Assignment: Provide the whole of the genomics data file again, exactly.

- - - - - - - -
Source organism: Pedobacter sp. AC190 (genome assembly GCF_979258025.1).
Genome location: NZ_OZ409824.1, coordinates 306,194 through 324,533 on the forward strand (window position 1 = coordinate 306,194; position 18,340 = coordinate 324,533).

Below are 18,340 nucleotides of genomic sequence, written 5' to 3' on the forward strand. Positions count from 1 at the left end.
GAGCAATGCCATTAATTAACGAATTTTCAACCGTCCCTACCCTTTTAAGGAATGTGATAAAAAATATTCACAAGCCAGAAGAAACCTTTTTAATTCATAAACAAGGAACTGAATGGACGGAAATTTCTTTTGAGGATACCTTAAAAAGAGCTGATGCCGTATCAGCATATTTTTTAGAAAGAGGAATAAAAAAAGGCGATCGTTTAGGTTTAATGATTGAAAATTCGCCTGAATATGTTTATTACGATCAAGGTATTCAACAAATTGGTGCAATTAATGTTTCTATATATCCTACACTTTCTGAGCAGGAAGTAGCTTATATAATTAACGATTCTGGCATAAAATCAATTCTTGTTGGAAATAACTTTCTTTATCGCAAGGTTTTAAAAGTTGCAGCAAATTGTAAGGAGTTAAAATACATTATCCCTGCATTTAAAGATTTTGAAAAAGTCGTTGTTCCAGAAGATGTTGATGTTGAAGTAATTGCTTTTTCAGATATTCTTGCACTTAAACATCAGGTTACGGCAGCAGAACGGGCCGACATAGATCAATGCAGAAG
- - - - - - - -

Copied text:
Source organism: Pedobacter sp. AC190 (genome assembly GCF_979258025.1).
Genome location: NZ_OZ409824.1, coordinates 306,194 through 324,533 on the forward strand (window position 1 = coordinate 306,194; position 18,340 = coordinate 324,533).

Below are 18,340 nucleotides of genomic sequence, written 5' to 3' on the forward strand. Positions count from 1 at the left end.
GAGCAATGCCATTAATTAACGAATTTTCAACCGTCCCTACCCTTTTAAGGAATGTGATAAAAAATATTCACAAGCCAGAAGAAACCTTTTTAATTCATAAACAAGGAACTGAATGGACGGAAATTTCTTTTGAGGATACCTTAAAAAGAGCTGATGCCGTATCAGCATATTTTTTAGAAAGAGGAATAAAAAAAGGCGATCGTTTAGGTTTAATGATTGAAAATTCGCCTGAATATGTTTATTACGATCAAGGTATTCAACAAATTGGTGCAATTAATGTTTCTATATATCCTACACTTTCTGAGCAGGAAGTAGCTTATATAATTAACGATTCTGGCATAAAATCAATTCTTGTTGGAAATAACTTTCTTTATCGCAAGGTTTTAAAAGTTGCAGCAAATTGTAAGGAGTTAAAATACATTATCCCTGCATTTAAAGATTTTGAAAAAGTCGTTGTTCCAGAAGATGTTGATGTTGAAGTAATTGCTTTTTCAGATATTCTTGCACTTAAACATCAGGTTACGGCAGCAGAACGGGCCGACATAGATCAATGCAGAAG